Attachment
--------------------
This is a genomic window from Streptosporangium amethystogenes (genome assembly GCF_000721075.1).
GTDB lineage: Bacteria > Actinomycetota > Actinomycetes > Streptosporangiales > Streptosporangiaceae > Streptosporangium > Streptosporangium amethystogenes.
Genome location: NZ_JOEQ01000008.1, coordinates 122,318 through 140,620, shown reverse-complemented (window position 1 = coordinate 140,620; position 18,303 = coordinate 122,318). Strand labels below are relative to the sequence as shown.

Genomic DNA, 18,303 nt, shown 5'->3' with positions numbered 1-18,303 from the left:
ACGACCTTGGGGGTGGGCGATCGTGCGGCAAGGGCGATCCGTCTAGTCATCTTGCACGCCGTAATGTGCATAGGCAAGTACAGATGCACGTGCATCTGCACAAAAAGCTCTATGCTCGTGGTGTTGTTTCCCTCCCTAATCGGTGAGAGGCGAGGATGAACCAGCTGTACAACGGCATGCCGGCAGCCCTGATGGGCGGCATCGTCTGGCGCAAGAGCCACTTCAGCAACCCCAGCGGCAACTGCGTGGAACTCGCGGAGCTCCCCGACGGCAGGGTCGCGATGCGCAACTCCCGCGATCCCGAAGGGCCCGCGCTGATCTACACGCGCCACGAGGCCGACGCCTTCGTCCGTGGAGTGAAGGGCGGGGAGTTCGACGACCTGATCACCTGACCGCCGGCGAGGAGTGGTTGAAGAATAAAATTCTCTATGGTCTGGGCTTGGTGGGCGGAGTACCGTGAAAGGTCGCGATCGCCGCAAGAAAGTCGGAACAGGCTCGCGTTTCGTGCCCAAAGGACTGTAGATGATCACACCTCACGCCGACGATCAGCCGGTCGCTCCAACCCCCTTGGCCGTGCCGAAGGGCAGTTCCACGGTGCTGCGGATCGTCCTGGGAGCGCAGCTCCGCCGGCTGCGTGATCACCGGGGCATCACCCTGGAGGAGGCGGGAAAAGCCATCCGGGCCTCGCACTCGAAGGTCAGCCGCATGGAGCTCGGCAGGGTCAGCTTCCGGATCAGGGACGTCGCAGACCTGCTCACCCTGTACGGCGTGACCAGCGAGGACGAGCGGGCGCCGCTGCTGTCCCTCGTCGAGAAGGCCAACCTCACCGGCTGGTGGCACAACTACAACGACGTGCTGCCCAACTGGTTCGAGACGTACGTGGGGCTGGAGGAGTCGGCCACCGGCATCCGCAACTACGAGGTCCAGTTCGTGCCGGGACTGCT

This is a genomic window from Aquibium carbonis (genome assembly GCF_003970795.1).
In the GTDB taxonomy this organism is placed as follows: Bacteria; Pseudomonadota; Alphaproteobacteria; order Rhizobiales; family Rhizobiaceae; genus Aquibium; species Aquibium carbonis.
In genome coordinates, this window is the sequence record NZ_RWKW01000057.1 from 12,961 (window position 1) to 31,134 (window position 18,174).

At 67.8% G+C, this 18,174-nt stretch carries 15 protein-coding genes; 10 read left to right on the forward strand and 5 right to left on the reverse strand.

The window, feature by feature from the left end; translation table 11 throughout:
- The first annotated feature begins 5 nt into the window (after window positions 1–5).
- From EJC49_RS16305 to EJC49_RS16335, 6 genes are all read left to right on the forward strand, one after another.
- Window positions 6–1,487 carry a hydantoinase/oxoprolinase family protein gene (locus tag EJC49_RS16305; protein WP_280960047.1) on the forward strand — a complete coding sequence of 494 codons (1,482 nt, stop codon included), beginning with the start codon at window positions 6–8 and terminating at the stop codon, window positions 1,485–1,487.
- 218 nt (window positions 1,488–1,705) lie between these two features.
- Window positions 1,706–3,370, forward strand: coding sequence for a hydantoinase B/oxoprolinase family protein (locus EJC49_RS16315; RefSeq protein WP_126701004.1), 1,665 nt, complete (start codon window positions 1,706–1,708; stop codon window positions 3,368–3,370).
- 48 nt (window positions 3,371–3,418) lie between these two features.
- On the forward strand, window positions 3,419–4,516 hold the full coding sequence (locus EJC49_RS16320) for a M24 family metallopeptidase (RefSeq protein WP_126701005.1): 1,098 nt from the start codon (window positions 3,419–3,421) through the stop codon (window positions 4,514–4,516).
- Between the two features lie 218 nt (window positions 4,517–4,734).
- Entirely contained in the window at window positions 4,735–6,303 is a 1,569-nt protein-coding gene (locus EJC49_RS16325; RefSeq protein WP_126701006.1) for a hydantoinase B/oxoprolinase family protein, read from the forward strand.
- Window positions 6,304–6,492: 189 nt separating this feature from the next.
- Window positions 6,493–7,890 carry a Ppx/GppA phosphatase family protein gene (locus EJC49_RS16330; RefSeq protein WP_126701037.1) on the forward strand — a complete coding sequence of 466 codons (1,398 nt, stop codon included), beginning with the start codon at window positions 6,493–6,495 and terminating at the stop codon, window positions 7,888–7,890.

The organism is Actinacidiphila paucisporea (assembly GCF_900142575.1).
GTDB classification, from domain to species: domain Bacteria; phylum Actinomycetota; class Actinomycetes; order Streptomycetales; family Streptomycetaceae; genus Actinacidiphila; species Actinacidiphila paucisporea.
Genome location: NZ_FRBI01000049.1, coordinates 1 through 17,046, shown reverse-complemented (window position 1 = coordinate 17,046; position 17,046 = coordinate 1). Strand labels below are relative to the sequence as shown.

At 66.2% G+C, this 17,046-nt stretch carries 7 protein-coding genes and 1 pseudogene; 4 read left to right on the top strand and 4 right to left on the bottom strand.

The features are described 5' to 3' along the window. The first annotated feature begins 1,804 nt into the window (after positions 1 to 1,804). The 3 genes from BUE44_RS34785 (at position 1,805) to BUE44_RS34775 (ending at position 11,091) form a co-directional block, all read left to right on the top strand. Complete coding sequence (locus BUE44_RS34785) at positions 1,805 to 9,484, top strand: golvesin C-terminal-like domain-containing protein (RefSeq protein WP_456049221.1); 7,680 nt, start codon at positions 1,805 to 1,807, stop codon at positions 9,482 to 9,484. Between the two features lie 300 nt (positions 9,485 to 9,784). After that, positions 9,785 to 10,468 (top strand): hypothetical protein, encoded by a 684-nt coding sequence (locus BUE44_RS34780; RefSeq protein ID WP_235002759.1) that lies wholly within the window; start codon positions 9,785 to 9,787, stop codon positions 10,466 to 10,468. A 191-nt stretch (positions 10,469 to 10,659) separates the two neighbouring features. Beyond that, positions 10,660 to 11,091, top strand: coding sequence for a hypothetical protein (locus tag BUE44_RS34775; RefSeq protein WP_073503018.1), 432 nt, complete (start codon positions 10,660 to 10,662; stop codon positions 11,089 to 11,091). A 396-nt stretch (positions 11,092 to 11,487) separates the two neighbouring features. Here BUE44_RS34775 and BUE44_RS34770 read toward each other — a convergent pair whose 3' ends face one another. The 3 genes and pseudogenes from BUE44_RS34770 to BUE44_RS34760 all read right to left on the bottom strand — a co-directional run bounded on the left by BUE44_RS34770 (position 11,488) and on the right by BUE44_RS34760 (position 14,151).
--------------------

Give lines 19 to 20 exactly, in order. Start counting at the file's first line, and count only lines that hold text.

- Entirely contained in the window at window positions 4,735–6,303 is a 1,569-nt protein-coding gene (locus EJC49_RS16325; RefSeq protein WP_126701006.1) for a hydantoinase B/oxoprolinase family protein, read from the forward strand.
- Window positions 6,304–6,492: 189 nt separating this feature from the next.